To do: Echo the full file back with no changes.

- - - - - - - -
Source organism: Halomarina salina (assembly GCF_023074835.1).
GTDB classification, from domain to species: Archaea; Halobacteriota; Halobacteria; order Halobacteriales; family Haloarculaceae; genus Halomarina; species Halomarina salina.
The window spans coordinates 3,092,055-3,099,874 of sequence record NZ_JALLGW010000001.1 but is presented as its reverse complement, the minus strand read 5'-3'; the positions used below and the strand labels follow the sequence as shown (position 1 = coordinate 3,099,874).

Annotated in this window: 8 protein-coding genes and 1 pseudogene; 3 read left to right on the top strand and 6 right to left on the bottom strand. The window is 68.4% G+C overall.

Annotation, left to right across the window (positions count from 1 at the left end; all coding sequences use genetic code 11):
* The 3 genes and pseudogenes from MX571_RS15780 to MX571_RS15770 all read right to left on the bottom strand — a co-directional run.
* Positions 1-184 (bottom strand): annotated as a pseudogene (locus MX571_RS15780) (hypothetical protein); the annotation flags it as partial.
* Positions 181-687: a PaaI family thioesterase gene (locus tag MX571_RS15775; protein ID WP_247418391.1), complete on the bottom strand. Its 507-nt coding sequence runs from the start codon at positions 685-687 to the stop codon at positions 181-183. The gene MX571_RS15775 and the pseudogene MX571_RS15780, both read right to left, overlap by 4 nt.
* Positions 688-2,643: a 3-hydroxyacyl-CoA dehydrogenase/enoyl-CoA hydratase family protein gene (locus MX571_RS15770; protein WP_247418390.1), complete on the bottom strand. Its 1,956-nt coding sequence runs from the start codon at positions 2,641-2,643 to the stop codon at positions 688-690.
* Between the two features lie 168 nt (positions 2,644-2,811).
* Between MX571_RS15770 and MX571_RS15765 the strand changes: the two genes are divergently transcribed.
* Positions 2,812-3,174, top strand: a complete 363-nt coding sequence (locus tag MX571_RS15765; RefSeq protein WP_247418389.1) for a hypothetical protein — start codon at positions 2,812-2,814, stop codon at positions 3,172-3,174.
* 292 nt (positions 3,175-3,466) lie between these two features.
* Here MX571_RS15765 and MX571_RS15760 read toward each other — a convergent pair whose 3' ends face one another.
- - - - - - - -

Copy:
Source organism: Halomarina salina (assembly GCF_023074835.1).
GTDB classification, from domain to species: Archaea; Halobacteriota; Halobacteria; order Halobacteriales; family Haloarculaceae; genus Halomarina; species Halomarina salina.
The window spans coordinates 3,092,055-3,099,874 of sequence record NZ_JALLGW010000001.1 but is presented as its reverse complement, the minus strand read 5'-3'; the positions used below and the strand labels follow the sequence as shown (position 1 = coordinate 3,099,874).

Annotated in this window: 8 protein-coding genes and 1 pseudogene; 3 read left to right on the top strand and 6 right to left on the bottom strand. The window is 68.4% G+C overall.

Annotation, left to right across the window (positions count from 1 at the left end; all coding sequences use genetic code 11):
* The 3 genes and pseudogenes from MX571_RS15780 to MX571_RS15770 all read right to left on the bottom strand — a co-directional run.
* Positions 1-184 (bottom strand): annotated as a pseudogene (locus MX571_RS15780) (hypothetical protein); the annotation flags it as partial.
* Positions 181-687: a PaaI family thioesterase gene (locus tag MX571_RS15775; protein ID WP_247418391.1), complete on the bottom strand. Its 507-nt coding sequence runs from the start codon at positions 685-687 to the stop codon at positions 181-183. The gene MX571_RS15775 and the pseudogene MX571_RS15780, both read right to left, overlap by 4 nt.
* Positions 688-2,643: a 3-hydroxyacyl-CoA dehydrogenase/enoyl-CoA hydratase family protein gene (locus MX571_RS15770; protein WP_247418390.1), complete on the bottom strand. Its 1,956-nt coding sequence runs from the start codon at positions 2,641-2,643 to the stop codon at positions 688-690.
* Between the two features lie 168 nt (positions 2,644-2,811).
* Between MX571_RS15770 and MX571_RS15765 the strand changes: the two genes are divergently transcribed.
* Positions 2,812-3,174, top strand: a complete 363-nt coding sequence (locus tag MX571_RS15765; RefSeq protein WP_247418389.1) for a hypothetical protein — start codon at positions 2,812-2,814, stop codon at positions 3,172-3,174.
* 292 nt (positions 3,175-3,466) lie between these two features.
* Here MX571_RS15765 and MX571_RS15760 read toward each other — a convergent pair whose 3' ends face one another.